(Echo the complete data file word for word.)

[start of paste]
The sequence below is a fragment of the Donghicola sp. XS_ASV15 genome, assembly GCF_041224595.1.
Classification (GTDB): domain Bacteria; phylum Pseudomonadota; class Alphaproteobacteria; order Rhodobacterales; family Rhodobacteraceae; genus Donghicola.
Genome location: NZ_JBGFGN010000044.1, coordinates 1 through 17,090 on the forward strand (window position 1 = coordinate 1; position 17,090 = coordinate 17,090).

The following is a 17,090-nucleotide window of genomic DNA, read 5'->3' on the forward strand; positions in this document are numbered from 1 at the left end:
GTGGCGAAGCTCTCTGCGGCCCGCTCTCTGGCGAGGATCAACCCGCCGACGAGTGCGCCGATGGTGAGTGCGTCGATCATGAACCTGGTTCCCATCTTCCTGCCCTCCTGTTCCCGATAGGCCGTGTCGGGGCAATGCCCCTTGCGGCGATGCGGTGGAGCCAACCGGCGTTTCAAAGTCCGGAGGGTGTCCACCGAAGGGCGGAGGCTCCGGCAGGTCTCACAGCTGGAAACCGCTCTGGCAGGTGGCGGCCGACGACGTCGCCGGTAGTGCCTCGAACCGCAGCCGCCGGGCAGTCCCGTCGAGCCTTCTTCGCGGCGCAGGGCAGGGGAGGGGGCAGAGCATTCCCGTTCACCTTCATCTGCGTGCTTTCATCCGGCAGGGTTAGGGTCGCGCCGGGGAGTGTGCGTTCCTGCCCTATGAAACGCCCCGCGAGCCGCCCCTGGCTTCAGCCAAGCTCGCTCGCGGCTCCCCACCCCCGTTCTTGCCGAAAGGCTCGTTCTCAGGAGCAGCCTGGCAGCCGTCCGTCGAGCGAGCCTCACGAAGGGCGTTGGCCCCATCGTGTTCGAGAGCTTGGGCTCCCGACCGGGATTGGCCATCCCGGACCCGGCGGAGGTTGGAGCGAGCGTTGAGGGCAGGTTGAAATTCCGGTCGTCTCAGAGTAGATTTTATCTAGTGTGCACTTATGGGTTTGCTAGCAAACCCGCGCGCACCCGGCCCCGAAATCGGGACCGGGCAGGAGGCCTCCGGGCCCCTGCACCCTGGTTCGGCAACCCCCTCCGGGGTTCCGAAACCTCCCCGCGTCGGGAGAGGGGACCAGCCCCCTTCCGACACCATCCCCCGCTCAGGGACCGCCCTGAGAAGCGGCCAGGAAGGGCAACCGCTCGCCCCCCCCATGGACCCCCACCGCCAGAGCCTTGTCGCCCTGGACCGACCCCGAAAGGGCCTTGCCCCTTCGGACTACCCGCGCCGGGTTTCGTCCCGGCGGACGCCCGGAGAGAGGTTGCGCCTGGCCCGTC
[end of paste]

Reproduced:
The sequence below is a fragment of the Donghicola sp. XS_ASV15 genome, assembly GCF_041224595.1.
Classification (GTDB): domain Bacteria; phylum Pseudomonadota; class Alphaproteobacteria; order Rhodobacterales; family Rhodobacteraceae; genus Donghicola.
Genome location: NZ_JBGFGN010000044.1, coordinates 1 through 17,090 on the forward strand (window position 1 = coordinate 1; position 17,090 = coordinate 17,090).

The following is a 17,090-nucleotide window of genomic DNA, read 5'->3' on the forward strand; positions in this document are numbered from 1 at the left end:
GTGGCGAAGCTCTCTGCGGCCCGCTCTCTGGCGAGGATCAACCCGCCGACGAGTGCGCCGATGGTGAGTGCGTCGATCATGAACCTGGTTCCCATCTTCCTGCCCTCCTGTTCCCGATAGGCCGTGTCGGGGCAATGCCCCTTGCGGCGATGCGGTGGAGCCAACCGGCGTTTCAAAGTCCGGAGGGTGTCCACCGAAGGGCGGAGGCTCCGGCAGGTCTCACAGCTGGAAACCGCTCTGGCAGGTGGCGGCCGACGACGTCGCCGGTAGTGCCTCGAACCGCAGCCGCCGGGCAGTCCCGTCGAGCCTTCTTCGCGGCGCAGGGCAGGGGAGGGGGCAGAGCATTCCCGTTCACCTTCATCTGCGTGCTTTCATCCGGCAGGGTTAGGGTCGCGCCGGGGAGTGTGCGTTCCTGCCCTATGAAACGCCCCGCGAGCCGCCCCTGGCTTCAGCCAAGCTCGCTCGCGGCTCCCCACCCCCGTTCTTGCCGAAAGGCTCGTTCTCAGGAGCAGCCTGGCAGCCGTCCGTCGAGCGAGCCTCACGAAGGGCGTTGGCCCCATCGTGTTCGAGAGCTTGGGCTCCCGACCGGGATTGGCCATCCCGGACCCGGCGGAGGTTGGAGCGAGCGTTGAGGGCAGGTTGAAATTCCGGTCGTCTCAGAGTAGATTTTATCTAGTGTGCACTTATGGGTTTGCTAGCAAACCCGCGCGCACCCGGCCCCGAAATCGGGACCGGGCAGGAGGCCTCCGGGCCCCTGCACCCTGGTTCGGCAACCCCCTCCGGGGTTCCGAAACCTCCCCGCGTCGGGAGAGGGGACCAGCCCCCTTCCGACACCATCCCCCGCTCAGGGACCGCCCTGAGAAGCGGCCAGGAAGGGCAACCGCTCGCCCCCCCCATGGACCCCCACCGCCAGAGCCTTGTCGCCCTGGACCGACCCCGAAAGGGCCTTGCCCCTTCGGACTACCCGCGCCGGGTTTCGTCCCGGCGGACGCCCGGAGAGAGGTTGCGCCTGGCCCGTC